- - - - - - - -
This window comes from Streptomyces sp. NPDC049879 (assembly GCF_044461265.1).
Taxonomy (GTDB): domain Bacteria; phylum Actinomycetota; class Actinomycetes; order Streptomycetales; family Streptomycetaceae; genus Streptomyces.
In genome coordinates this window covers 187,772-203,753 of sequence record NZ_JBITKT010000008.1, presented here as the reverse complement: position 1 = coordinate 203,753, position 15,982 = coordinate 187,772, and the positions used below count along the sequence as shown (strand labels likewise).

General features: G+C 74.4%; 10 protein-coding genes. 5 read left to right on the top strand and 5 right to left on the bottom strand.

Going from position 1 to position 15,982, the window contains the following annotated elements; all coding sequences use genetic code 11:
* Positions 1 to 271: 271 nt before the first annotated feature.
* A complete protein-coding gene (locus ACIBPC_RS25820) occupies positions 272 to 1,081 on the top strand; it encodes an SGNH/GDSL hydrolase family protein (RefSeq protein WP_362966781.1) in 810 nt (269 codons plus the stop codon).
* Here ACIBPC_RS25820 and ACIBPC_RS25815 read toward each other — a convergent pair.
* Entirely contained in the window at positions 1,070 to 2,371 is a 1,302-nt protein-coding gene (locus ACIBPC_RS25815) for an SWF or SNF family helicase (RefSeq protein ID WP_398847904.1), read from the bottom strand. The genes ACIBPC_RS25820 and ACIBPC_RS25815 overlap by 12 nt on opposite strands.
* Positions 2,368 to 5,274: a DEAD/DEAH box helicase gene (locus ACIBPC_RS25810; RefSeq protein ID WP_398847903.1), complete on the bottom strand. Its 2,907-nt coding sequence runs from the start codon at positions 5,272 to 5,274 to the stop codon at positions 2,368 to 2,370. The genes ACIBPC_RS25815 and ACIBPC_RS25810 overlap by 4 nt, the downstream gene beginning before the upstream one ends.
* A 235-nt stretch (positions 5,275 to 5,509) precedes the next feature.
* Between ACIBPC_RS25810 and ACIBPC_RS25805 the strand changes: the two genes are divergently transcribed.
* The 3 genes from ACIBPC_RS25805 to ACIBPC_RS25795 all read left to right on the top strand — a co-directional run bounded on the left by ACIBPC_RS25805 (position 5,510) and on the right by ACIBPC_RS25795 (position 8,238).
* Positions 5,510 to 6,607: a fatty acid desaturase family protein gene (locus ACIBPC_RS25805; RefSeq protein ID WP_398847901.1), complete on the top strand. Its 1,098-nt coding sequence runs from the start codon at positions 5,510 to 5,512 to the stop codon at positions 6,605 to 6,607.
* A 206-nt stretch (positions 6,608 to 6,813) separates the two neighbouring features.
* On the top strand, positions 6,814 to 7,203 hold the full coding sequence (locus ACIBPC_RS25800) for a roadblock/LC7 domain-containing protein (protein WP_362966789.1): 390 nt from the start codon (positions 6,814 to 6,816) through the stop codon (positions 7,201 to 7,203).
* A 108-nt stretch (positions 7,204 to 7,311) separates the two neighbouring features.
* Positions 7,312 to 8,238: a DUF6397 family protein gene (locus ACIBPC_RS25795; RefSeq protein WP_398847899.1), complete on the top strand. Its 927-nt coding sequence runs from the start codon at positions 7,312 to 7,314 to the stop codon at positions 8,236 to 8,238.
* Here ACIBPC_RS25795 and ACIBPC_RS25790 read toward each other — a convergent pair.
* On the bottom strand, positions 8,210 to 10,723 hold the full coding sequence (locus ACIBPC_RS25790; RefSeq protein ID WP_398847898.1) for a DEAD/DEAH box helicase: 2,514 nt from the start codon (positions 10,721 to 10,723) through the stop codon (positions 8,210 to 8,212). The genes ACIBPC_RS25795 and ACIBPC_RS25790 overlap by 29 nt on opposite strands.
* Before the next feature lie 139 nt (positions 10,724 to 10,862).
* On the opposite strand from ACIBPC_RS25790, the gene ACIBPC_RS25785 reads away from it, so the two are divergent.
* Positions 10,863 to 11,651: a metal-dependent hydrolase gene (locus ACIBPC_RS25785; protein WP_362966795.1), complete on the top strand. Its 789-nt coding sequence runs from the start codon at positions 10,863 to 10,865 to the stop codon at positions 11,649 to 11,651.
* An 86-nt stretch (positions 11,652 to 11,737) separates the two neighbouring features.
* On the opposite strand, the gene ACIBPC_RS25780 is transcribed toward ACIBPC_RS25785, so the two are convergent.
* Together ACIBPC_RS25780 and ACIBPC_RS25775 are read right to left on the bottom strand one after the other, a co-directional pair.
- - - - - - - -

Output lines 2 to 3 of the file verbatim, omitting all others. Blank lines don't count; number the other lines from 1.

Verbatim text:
Taxonomy (GTDB): domain Bacteria; phylum Actinomycetota; class Actinomycetes; order Streptomycetales; family Streptomycetaceae; genus Streptomyces.
In genome coordinates this window covers 187,772-203,753 of sequence record NZ_JBITKT010000008.1, presented here as the reverse complement: position 1 = coordinate 203,753, position 15,982 = coordinate 187,772, and the positions used below count along the sequence as shown (strand labels likewise).